Govt-19: U.S. Chief Medical Officer fears collapse

The U.S. chief medical officer said Sunday that there was “deep concern” about the country’s COVID-19 situation during the fall.

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“I’m worried about what’s ahead, because we’re seeing an increase in new cases, especially among the undeclared,” Dr Vivek Murthy told CNN.

However, “millions of people in this country have not yet been vaccinated,” the ABC’s chief medical officer added, adding that he was one of the U.S. government’s spokesmen on public health questions.

Referring to the peak of pollution in southern states such as Arkansas or Missouri where reluctance to vaccinate is strong, he realized that people cannot control them if they do not agree to be vaccinated.

Dr Murthy has backed the introduction of the obligation to wear a mask at home in Los Angeles from Sunday.

No other U.S. city has re-established such an obligation, but the chief medical officer expects others to follow suit, amid a resurgence of Covit-19 cases largely due to delta variability.

“In areas where the proportion of vaccinated people is low or the number of cases is increasing, it makes more sense for districts to take mitigation measures like the mask-wearing rules you see in Los Angeles,” Vivek Murthy told the ABC.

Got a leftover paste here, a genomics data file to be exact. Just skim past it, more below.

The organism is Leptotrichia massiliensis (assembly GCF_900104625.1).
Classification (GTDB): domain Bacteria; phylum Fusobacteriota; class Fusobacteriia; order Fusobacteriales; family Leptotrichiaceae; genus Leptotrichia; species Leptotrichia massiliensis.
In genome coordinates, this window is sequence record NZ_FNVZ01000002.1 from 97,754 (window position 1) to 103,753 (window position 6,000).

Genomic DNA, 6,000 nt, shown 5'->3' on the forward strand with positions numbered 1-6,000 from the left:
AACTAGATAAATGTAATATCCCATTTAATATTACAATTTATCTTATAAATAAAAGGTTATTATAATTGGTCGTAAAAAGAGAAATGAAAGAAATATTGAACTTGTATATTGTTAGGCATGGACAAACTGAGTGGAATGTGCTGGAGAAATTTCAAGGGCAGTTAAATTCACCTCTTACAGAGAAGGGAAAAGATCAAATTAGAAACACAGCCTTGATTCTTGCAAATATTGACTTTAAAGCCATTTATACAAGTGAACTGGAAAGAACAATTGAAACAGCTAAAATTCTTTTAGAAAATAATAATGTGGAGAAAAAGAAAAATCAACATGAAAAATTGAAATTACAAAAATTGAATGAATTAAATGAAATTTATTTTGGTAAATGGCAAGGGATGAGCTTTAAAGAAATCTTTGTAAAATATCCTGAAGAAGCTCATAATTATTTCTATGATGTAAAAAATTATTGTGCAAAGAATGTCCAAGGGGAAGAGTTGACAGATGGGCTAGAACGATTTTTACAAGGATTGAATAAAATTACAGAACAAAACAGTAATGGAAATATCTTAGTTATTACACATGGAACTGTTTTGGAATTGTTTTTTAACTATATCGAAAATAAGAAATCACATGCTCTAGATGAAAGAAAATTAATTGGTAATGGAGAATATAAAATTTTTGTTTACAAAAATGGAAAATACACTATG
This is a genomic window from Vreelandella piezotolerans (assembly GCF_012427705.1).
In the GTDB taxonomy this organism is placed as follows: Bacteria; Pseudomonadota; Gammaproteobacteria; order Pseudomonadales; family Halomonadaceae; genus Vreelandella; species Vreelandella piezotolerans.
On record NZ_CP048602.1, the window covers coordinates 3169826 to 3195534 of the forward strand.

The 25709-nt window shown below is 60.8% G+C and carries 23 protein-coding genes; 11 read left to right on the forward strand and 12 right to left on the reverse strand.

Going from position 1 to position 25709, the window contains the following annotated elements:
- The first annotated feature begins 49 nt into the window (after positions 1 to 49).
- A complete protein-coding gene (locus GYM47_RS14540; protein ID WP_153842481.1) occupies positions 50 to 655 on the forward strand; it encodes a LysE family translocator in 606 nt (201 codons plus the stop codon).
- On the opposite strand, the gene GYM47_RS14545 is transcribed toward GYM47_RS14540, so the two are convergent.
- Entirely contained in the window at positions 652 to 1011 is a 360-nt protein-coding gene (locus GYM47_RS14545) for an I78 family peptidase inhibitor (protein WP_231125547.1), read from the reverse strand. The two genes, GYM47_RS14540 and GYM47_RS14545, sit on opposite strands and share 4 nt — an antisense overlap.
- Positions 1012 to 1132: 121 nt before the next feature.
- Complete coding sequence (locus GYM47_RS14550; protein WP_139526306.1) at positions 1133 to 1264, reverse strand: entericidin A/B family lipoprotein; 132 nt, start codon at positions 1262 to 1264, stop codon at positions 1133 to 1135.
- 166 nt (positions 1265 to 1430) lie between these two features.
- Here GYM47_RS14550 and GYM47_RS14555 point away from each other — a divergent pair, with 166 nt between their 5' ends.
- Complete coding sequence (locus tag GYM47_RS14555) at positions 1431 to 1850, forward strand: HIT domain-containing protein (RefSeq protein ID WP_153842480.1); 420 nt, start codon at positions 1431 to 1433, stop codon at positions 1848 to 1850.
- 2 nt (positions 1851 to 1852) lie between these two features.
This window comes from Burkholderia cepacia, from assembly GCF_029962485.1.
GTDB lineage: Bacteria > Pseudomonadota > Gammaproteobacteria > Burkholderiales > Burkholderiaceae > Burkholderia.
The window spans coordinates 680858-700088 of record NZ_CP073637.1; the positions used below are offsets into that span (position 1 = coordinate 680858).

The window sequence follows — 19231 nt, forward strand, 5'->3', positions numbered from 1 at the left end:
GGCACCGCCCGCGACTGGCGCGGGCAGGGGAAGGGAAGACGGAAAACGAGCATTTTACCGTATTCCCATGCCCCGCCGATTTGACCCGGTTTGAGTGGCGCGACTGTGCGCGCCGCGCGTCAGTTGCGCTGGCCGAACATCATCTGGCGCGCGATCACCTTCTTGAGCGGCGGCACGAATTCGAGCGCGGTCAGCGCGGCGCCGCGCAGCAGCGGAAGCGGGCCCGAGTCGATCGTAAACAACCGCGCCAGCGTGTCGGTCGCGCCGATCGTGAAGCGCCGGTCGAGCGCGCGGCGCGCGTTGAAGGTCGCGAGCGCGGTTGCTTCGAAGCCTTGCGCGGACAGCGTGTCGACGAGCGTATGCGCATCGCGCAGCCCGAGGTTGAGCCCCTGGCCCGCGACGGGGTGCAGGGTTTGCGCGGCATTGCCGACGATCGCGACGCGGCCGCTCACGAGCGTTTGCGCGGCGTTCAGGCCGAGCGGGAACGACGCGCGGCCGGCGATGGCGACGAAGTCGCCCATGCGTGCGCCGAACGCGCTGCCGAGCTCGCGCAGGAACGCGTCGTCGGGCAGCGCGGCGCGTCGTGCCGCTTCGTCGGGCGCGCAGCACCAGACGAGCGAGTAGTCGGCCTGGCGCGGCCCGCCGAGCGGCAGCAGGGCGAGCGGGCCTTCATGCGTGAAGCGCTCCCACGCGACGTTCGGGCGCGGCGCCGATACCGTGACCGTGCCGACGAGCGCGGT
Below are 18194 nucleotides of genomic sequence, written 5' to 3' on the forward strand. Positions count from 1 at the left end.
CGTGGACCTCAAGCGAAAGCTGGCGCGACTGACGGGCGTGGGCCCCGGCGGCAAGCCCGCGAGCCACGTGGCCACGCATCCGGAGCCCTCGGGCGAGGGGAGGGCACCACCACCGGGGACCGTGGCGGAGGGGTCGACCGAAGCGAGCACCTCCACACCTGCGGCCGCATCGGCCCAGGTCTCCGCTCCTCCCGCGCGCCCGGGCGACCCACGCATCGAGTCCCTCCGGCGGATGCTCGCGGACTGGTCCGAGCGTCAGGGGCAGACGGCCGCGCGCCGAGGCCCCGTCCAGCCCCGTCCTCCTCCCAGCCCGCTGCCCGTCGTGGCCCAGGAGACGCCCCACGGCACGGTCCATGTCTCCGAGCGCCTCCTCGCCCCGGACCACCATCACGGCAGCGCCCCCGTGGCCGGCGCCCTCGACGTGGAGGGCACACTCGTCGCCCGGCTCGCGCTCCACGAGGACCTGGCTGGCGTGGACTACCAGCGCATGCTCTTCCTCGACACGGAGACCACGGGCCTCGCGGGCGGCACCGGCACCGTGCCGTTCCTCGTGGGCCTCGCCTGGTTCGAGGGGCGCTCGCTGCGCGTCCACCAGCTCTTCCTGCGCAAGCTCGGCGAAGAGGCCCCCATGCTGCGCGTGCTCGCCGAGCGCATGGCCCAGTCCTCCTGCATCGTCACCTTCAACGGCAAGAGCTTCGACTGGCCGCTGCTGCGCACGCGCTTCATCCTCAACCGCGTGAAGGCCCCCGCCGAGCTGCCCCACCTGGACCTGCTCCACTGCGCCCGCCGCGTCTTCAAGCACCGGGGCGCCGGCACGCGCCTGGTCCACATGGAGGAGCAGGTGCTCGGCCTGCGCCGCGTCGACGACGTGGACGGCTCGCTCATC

Several months after the spread of COVID-19, the number of cases in the United States has increased dramatically over the past two weeks, with the vaccine campaign declining significantly.

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“We are beginning to see an undetected epidemic,” said Rochelle Valensky, director of the Centers for Disease Control and Prevention (CDC) on Friday.

Over the past seven days, there have been 29,600 new cases and an average of 238 deaths per day in the United States.

“Unknown people represent almost all hospitals and deaths,” said Jeff Giants, the White House’s response to the epidemic.

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